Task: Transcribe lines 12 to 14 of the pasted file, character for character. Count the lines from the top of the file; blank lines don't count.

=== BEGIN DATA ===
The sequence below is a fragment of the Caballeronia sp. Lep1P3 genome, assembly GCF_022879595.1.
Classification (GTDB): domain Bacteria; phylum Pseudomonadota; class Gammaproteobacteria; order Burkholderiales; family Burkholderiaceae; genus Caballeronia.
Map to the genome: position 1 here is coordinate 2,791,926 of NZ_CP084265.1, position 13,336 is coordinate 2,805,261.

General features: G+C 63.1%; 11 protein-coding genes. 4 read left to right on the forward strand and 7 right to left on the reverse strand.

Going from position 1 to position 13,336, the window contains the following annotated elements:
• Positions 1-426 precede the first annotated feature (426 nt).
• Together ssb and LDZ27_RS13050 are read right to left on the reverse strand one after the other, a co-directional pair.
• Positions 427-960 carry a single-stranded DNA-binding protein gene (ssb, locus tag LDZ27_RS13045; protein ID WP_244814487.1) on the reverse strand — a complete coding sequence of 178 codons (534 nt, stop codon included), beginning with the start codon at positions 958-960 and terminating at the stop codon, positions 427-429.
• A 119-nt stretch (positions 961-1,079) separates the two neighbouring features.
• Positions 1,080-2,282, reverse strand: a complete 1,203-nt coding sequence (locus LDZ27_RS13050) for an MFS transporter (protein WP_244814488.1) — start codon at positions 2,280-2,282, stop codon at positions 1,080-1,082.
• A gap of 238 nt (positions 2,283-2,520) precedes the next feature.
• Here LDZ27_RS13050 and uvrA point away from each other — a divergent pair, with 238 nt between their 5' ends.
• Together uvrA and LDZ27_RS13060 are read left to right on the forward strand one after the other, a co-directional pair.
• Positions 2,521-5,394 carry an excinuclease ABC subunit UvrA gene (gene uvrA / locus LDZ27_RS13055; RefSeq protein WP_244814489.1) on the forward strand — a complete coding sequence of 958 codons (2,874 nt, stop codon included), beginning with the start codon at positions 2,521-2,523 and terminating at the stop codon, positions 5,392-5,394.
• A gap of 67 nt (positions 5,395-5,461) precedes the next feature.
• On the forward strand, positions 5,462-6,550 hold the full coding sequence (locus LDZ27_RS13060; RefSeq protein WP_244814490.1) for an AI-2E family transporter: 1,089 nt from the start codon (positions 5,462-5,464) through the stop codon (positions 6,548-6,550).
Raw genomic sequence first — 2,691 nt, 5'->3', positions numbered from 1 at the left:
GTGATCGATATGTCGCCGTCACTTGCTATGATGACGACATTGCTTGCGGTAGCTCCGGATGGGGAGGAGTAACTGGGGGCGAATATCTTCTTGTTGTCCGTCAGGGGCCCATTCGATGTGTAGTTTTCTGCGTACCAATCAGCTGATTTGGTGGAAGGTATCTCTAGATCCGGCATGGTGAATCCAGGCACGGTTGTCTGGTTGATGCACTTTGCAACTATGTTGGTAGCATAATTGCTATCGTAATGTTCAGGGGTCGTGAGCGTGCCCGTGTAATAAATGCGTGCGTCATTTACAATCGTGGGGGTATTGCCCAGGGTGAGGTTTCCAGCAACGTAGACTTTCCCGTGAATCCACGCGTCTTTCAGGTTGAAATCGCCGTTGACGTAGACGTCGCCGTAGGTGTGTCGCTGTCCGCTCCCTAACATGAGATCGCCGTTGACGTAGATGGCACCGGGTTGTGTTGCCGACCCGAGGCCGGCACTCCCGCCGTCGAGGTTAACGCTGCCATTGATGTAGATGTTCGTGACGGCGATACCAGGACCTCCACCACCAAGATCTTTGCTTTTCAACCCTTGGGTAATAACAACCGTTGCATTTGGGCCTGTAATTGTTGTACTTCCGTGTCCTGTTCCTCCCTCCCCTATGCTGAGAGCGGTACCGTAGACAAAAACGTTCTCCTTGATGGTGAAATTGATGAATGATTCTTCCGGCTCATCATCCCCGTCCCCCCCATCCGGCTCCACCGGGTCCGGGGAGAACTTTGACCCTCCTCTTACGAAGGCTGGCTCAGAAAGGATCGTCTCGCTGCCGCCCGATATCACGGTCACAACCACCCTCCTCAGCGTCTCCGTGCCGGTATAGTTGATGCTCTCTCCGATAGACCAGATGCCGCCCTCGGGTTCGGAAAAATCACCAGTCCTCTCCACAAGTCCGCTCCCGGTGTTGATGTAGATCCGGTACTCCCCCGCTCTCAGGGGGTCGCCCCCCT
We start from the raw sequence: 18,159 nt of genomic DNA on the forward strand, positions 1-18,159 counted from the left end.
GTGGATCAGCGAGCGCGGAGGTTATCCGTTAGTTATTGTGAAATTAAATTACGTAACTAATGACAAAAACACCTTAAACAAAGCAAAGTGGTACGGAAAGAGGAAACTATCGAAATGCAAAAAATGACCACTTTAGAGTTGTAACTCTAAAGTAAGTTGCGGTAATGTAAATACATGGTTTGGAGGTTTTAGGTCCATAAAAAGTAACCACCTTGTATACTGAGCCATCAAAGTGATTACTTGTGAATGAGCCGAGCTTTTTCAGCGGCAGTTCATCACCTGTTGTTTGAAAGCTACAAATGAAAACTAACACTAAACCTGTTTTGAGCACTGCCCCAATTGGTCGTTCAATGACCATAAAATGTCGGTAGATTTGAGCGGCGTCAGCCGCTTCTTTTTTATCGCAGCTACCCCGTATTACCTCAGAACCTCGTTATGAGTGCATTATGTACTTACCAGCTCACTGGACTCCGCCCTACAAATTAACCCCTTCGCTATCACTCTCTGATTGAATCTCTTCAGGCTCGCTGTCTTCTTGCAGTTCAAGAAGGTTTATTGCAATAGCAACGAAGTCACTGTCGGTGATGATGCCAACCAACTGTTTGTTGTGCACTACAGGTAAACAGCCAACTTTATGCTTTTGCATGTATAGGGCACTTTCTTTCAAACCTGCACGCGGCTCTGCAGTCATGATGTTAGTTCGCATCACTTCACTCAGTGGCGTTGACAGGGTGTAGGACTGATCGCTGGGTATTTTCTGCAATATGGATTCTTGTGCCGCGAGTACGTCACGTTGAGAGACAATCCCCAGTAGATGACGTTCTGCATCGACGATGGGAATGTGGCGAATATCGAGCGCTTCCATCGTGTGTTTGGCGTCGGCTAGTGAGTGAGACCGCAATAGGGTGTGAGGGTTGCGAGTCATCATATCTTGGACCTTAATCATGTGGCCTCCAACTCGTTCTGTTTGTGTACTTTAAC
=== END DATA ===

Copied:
• Here LDZ27_RS13050 and uvrA point away from each other — a divergent pair, with 238 nt between their 5' ends.
• Together uvrA and LDZ27_RS13060 are read left to right on the forward strand one after the other, a co-directional pair.
• Positions 2,521-5,394 carry an excinuclease ABC subunit UvrA gene (gene uvrA / locus LDZ27_RS13055; RefSeq protein WP_244814489.1) on the forward strand — a complete coding sequence of 958 codons (2,874 nt, stop codon included), beginning with the start codon at positions 2,521-2,523 and terminating at the stop codon, positions 5,392-5,394.